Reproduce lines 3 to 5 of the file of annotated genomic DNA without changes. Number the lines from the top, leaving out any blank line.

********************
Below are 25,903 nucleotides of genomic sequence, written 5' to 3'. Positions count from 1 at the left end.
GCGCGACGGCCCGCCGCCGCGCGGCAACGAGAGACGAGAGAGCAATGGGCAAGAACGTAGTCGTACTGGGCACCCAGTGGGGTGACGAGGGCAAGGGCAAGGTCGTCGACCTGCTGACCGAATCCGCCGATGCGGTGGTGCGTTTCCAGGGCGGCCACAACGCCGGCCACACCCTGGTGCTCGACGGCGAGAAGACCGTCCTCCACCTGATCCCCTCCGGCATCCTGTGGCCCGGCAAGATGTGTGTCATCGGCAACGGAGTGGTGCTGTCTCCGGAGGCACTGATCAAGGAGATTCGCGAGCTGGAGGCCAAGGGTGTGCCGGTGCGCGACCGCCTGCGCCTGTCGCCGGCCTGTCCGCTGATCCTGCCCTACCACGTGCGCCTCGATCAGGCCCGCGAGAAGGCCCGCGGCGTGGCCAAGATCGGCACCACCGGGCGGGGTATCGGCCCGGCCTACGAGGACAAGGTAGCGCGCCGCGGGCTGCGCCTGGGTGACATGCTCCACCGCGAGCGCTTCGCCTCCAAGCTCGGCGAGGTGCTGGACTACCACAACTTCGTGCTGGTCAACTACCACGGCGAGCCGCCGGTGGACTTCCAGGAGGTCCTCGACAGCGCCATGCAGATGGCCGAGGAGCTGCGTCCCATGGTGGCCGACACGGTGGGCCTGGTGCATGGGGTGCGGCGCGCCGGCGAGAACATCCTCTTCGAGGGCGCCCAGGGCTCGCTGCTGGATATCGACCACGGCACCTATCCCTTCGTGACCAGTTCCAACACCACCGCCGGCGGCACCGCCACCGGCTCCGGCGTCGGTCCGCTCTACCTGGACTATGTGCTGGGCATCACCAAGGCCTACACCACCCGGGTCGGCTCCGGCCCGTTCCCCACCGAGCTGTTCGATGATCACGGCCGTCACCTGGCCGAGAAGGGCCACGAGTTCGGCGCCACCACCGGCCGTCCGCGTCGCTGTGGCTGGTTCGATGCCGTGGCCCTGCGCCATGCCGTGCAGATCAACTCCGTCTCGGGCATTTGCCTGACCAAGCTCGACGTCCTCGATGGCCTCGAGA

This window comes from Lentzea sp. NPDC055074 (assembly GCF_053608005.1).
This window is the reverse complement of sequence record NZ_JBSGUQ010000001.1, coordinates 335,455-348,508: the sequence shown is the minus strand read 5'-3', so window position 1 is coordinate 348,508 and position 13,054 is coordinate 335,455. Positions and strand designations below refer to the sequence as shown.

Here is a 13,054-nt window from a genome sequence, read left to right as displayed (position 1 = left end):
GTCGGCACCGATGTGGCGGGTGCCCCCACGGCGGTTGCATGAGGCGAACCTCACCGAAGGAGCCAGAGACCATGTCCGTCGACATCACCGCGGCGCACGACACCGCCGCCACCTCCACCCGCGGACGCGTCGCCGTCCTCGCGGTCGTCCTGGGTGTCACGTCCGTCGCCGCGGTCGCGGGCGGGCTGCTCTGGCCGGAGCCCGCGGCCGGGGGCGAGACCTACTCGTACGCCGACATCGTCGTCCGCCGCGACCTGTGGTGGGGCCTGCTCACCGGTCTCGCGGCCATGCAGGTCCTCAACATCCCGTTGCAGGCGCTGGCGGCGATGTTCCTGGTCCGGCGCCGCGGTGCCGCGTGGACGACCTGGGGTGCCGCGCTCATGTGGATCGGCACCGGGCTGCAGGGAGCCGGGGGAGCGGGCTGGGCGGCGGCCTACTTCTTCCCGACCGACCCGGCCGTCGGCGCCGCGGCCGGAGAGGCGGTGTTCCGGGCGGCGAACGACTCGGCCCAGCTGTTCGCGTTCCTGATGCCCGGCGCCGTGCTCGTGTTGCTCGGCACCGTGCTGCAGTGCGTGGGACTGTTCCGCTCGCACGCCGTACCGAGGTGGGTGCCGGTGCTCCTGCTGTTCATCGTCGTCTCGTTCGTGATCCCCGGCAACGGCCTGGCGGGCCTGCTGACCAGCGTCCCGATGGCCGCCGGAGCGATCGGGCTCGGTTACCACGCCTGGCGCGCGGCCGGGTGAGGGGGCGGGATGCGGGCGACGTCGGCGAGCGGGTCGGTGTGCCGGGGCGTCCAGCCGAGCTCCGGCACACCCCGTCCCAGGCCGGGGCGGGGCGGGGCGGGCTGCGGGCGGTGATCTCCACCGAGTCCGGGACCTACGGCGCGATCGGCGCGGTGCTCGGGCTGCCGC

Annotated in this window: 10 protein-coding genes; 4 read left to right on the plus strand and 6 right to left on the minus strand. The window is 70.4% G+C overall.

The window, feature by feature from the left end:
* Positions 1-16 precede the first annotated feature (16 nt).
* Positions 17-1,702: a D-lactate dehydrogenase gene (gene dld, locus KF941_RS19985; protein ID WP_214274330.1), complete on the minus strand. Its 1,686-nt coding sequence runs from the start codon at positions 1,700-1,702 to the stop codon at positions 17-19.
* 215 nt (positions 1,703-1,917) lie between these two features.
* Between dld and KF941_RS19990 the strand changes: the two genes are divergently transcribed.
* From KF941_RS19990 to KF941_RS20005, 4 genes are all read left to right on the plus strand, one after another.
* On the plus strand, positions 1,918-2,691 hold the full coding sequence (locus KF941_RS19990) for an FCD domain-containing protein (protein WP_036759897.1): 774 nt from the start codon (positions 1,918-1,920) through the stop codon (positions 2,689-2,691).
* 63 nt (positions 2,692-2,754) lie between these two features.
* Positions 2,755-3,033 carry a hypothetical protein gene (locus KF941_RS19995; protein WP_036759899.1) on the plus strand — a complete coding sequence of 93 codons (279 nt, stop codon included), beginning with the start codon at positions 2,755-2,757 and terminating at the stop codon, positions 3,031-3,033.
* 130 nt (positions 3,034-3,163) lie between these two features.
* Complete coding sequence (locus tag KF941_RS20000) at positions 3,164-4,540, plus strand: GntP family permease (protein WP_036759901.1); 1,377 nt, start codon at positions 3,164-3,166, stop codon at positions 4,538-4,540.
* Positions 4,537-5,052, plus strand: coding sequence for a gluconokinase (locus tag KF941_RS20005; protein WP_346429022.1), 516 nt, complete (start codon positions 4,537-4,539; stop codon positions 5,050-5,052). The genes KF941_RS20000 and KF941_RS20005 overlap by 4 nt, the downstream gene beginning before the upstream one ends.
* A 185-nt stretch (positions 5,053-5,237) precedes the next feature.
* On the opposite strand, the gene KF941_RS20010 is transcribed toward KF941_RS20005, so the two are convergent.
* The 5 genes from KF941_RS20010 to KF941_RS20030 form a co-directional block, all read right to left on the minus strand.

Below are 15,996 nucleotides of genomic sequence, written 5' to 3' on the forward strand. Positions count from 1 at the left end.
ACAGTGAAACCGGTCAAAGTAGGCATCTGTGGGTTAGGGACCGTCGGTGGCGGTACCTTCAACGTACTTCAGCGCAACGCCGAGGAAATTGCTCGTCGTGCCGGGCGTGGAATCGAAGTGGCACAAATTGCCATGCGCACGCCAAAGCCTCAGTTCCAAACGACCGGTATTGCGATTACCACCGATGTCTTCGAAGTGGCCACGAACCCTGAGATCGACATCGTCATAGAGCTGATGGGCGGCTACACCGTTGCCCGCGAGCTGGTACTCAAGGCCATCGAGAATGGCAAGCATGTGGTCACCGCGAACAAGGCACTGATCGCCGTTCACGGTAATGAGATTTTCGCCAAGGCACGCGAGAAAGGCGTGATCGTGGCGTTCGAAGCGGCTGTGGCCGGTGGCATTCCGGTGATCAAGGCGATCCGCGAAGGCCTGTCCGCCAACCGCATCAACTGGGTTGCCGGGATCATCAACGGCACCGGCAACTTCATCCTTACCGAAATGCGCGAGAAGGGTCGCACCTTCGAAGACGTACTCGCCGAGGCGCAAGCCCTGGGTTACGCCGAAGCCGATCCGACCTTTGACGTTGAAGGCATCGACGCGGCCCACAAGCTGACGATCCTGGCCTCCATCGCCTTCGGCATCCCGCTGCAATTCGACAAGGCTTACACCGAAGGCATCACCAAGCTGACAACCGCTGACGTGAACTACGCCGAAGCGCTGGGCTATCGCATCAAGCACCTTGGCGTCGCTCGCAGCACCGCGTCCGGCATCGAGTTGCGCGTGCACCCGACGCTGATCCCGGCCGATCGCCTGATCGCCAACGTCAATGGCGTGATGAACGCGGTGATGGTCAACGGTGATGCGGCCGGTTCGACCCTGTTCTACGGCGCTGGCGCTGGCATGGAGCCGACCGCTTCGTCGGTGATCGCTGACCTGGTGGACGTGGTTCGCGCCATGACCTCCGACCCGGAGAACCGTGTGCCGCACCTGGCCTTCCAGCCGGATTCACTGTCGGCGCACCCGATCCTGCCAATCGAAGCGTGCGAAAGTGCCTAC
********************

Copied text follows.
This window comes from Lentzea sp. NPDC055074 (assembly GCF_053608005.1).
This window is the reverse complement of sequence record NZ_JBSGUQ010000001.1, coordinates 335,455-348,508: the sequence shown is the minus strand read 5'-3', so window position 1 is coordinate 348,508 and position 13,054 is coordinate 335,455. Positions and strand designations below refer to the sequence as shown.

Here is a 13,054-nt window from a genome sequence, read left to right as displayed (position 1 = left end):